After the rally, which lasted about forty minutes, protesters began their march down 34th street. Carrying a $15 Now banner and placards with “the rent won’t wait” written on them. Protesters chanted “fifteen dollars is a right/fight fight fight” as they streamed first into the Foot Locker retail chain, and then later into the H&M clothing store. The march continued on to several other retail outlets before ending outside the McDonald’s on 30th and Broadway.
Around 100 people attended a rally and meeting for 15 Now Minneapolis. There were several excellent speakers, including Josephina Catalan and other representatives from CTUL (Centro de Trabajadores Unidos en la Lucha). Great energy filled the room, especially during breakouts, where attendees worked to create concrete steps for building a movement for a $15/hour minimum wage in Minneapolis, MN.
On March 8, workers, organizers, and activists held their first public action in Philadelphia demanding that city officials raise the city’s minimum wage from $7.25/ hr. to $15/ hr. The action was organized by 15 Now Philly. Coinciding with International Women’s Day, the day’s action honored the hard work and dignity of women workers struggling to raise families and pay off student debts while working low-wage service sector jobs.
Protesters convened at 10th and Market St., carrying signs reading “The rent won’t wait,” “Raise the wage,” and “End Corporate and Politically Sponsored Poverty: Raise the Minimum Wage.” The voices of over 50 people chanted in unison: “Hold the burgers, hold the fries, we want wages supersized!”. Demonstrators then broke off into four separate groups, staging similar direct actions inside the nearby McDonalds, Burger King, Starbucks, CVS and Walgreens.
Last Saturday, students and organizers at Rutgers marched for International Women’s Day in solidarity with the 15 Now week of action.
Some 30 people, representing Socialist Alternative, Occupy Spokane, SEIU 755, Peace and Justice Action League of Spokane, Green Party, Spokane Rising Tide, and YELL, marched and protested on one of Spokane’s several “fast food alleys” as part of the nationwide March for $15 on March 15th. Chanting, dancing, singing, speaking, and marching, the group hit several major low-wage, fast food employers, including Taco Bell, McDonalds, Carl Jr’s, Jack-in-the-Box, Arby’s and Domino’s. Local TV station KHQ covered the event. The public response was enthusiastic, judging honks, waves, and thumbs up. During the two hour event, speakers proclaimed the immediate need to provide workers with a living wage while denouncing the record corporate profits made on the backs of low-wage workers, mostly women.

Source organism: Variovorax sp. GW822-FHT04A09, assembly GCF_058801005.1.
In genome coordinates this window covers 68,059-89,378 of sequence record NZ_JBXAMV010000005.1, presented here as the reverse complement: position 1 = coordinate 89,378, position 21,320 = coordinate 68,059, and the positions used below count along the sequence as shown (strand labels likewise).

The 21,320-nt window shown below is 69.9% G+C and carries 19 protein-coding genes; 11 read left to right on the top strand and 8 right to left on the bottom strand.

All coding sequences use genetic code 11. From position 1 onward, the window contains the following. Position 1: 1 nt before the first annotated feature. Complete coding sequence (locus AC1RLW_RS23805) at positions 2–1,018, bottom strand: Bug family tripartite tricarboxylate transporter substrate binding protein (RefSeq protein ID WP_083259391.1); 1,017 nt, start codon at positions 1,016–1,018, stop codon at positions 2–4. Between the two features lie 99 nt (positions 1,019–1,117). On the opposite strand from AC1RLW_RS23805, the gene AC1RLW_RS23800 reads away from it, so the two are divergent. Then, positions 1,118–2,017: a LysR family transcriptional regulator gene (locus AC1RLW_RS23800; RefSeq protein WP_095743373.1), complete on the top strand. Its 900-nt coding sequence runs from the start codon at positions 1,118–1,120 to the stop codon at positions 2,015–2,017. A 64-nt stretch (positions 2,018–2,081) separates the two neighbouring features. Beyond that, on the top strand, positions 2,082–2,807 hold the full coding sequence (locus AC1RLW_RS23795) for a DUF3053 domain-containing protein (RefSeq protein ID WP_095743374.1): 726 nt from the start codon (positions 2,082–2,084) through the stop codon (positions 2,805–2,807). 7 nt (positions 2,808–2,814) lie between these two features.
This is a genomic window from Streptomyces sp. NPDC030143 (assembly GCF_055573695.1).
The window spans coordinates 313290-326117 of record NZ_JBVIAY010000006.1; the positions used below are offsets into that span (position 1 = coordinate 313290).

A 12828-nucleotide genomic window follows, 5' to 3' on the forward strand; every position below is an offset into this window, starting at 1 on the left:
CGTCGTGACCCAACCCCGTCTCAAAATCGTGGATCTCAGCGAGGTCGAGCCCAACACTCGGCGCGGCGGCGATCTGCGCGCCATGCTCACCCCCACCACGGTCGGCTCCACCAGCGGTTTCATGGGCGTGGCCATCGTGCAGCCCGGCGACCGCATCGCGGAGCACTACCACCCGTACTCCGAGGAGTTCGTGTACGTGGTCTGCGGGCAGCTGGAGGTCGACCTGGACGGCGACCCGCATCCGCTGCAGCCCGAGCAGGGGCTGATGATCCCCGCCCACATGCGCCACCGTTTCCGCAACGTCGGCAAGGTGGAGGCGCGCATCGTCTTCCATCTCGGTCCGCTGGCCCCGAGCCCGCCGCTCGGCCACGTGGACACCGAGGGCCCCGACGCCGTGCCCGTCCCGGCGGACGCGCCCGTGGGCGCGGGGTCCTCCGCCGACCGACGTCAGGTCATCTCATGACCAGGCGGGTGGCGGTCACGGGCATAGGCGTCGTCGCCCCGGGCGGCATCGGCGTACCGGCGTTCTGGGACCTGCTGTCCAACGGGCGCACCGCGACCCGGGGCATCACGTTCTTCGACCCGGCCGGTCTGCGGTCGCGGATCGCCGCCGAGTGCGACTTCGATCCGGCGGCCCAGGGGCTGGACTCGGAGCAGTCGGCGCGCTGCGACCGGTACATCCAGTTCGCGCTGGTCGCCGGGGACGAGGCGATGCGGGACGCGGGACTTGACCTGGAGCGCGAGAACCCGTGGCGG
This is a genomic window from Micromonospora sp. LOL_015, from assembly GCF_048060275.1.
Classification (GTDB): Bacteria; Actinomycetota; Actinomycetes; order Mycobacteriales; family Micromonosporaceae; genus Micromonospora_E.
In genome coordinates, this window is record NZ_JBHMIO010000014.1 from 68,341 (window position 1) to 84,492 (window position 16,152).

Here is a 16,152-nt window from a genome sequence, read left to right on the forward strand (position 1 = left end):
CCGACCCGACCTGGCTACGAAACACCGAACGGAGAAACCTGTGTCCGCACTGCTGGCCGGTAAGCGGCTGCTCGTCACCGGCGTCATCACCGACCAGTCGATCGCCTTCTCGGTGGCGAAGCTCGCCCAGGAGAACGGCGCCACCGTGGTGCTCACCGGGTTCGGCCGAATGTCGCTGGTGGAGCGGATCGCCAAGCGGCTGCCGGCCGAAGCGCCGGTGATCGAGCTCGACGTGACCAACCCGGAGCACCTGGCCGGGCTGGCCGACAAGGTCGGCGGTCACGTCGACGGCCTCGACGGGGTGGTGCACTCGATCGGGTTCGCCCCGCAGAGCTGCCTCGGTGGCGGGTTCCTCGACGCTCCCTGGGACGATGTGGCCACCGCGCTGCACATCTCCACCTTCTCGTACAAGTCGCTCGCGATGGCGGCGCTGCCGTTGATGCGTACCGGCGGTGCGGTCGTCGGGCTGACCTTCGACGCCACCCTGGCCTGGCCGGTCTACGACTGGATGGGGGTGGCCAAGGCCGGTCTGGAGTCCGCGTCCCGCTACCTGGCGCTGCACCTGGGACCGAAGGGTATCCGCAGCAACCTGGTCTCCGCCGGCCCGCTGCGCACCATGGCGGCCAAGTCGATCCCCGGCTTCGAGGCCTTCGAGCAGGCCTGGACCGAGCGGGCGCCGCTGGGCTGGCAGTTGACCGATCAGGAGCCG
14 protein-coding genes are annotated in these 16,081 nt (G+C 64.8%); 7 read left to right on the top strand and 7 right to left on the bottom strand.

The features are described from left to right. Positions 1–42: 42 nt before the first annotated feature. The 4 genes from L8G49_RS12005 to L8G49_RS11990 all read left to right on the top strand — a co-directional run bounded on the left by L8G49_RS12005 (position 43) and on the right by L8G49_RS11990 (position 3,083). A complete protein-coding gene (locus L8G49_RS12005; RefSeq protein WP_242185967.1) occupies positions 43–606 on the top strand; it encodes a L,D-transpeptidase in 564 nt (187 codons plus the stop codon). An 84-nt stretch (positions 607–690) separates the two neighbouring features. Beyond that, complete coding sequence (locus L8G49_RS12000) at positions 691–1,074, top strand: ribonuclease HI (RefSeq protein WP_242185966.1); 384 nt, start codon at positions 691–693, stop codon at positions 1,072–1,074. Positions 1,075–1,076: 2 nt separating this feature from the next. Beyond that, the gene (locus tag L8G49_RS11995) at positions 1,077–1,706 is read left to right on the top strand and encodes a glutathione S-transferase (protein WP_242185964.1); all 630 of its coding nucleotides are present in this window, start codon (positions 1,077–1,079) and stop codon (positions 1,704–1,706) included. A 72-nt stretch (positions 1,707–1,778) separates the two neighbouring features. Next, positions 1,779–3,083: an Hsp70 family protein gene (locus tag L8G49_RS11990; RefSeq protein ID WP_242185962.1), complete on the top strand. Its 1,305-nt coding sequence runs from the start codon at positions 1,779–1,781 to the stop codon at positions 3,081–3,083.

Tacoma, WA and Grand Rapids, MI
Supporters of 15 Now held public meetings to initiate a fight for $15/hr locally, connecting the struggle to the national day of action and the successes in Seattle.
At Noon on March 15th an informational picket and stand-out gathered in front of a McDonald’s on Grafton Street in Worcester, Massachusetts as part of the national March for 15 day of action.
Home-made and printed signs in English and Spanish included “Worcester Needs a Raise”, “The Rent Won’t Wait”/Porque la Renta no espera!” Progressive and Left-wing community activists, union activists, students and members of Social Alternative made up the picket line. Union members present included three members of UFCW, one Letter Carriers’ union member, one Teamster and one member of AFSCME. Earlier in the week, a Socialist Alternative member in UFCW made a presentation about “15NOW” to the Worcester Central Labor Council. There were also three students from Clark University and a student from Worcester State on the line.
The picket/stand out lasted an hour and was followed later in the afternoon by a public meeting to introduce Worcester to the “Fight for a $15 Minimum Wage” at the main branch of the Worcester Public Library. About 15 attended the meeting, including some members of the community who were not at the earlier informational picket.